Rigid-flex Electronic Circuit Board Design Fixes Wearable Medical Product Issues

Rigid-flex Electronic Circuit Board Design Fixes Wearable Medical Product Issues

The majority of PC boards today are basically rigid plates to connect circuitry. Nevertheless, that is changing rapidly; the need for flexible printed circuit boards (or flexible circuits) is swiftly growing mainly on account of the developing wearable device industry. Most likely the biggest segment of that market is the medical care industry where wearable products will be utilized to gather all varieties of bodily info for prognosis and study, in addition to private health use. By now wearables can be purchased to keep an eye on pulse rate, blood pressure level, glucose, ECG, muscle movement, and more.

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Those wearable devices bring many different issues for electronic circuit board designers that rigid boards do not. Here are several of the problems along with what designers can perform to ease them.

Three-dimensional Design

While every single PCB is certainly three-dimensional, flex circuits enable the entire assembly to be bent and folded to conform to the package that the merchandise requires. The flex circuitry is collapsed so the rigid electronic circuit boards fit into the product package, occupying small space.
There is a lot more to the design, hence the extra challenges, than simply connecting the rigid boards. Bends should be correctly designed so boards align where they’re intended to mount, while not putting force on the connection points. Up to recently, engineers actually used “paper doll” models to simulate the Printed Circuit Board assy. Today, design tools are obtainable providing 3D modelling of the rigid-flex assy, allowing for quicker design and far greater precision.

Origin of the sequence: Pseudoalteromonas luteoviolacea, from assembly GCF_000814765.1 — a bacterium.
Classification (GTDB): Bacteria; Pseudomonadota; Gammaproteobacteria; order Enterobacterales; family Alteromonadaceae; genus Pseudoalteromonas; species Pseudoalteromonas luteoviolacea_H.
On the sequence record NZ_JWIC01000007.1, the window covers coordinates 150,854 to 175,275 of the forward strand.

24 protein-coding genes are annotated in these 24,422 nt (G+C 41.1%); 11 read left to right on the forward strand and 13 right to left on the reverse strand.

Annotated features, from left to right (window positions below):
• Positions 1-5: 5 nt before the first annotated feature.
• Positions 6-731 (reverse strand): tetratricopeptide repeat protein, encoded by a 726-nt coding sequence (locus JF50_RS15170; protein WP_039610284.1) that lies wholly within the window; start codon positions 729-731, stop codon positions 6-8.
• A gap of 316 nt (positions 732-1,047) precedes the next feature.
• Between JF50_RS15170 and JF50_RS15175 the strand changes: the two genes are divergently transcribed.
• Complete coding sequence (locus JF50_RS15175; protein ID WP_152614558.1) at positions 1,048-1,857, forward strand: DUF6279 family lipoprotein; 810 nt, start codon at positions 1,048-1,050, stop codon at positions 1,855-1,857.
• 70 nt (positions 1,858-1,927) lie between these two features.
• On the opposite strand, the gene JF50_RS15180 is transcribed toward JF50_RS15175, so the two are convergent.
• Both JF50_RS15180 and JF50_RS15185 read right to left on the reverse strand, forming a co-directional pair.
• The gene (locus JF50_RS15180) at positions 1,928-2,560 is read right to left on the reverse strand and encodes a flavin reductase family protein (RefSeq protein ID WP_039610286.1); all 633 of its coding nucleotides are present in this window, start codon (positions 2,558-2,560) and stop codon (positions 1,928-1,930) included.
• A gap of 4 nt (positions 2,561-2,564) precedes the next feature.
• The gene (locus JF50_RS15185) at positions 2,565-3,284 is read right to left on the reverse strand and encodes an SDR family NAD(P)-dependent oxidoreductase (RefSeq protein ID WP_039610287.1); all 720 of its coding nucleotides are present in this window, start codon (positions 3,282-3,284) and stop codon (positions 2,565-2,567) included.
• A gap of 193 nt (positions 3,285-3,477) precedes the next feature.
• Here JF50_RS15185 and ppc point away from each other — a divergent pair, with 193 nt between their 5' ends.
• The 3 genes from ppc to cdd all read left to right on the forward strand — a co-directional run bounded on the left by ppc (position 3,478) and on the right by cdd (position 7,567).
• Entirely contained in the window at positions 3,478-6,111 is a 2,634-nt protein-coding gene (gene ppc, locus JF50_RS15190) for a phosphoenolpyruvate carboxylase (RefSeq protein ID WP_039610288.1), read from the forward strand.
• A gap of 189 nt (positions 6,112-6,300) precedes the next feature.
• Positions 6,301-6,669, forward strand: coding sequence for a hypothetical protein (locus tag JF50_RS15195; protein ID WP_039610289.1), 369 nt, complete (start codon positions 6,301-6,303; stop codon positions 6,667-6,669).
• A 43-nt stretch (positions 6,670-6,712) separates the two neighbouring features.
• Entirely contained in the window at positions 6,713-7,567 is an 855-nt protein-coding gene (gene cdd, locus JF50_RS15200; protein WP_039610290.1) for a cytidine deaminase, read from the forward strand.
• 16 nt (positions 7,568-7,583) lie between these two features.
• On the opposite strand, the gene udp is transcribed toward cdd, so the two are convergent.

Tiny Items and Dense Circuits

Obviously, wearable goods must be tiny and unobtrusive. During the past, a medical “wearable” such as a Holter heartrate monitor integrated a pretty big external device with a neck strap or belt mount. The innovative wearables are tiny and attach directly to the patient without any or very few external wires. They get a range of records and can even process some analyses.

An highly discreet device mounting right to the sufferer requires flexible circuitry and incredibly compressed layouts. Aside from that, the board shapes are regularly circular or even more uncommon shapes, requesting wise placement and routing. For such tiny and dense boards, a PC board tool which is enhanced for rigid-flex designs makes handling unconventional shapes less of a challenge.

Stackup Design is important

The stackup – the map of the PCB layers – is essential if you use rigid-flex techniques. If at all possible, your PCB design software has the ability to design your stackup including both the rigid and flexible parts of the assy. As mentioned earlier, the layout of the flexing area ought to be made to lower the pressures on the traces and pads.
One of the biggest obstacles with rigid-flex designs is qualifying several makers. After the design is completed, every aspect of the design has to be communicated to the board fabricator as a result it will be appropriately manufactured. But, the best practice is to select one or more companies early in the design and work together with them to assure your design suits their assembly needs as the design goes forward. Taking part with fabricators is made simple by employing standards. In this instance, IPC-2223 is the vehicle for communicating with your manufacturers.

The moment the design is finished, the data package must be assembled to hand-off to be made. Although Gerber remains used for standard PCBs in a few companies, on the subject of the difficulties of rigid-flex, it is highly recommended by both PCB program suppliers along with fabricators that a more intelligent data exchange format be utilized. The 2 most well-liked intelligent formats are ODG++ (version 7 or later) and IPC-2581, as both versions obviously stipulate layer demands.

 

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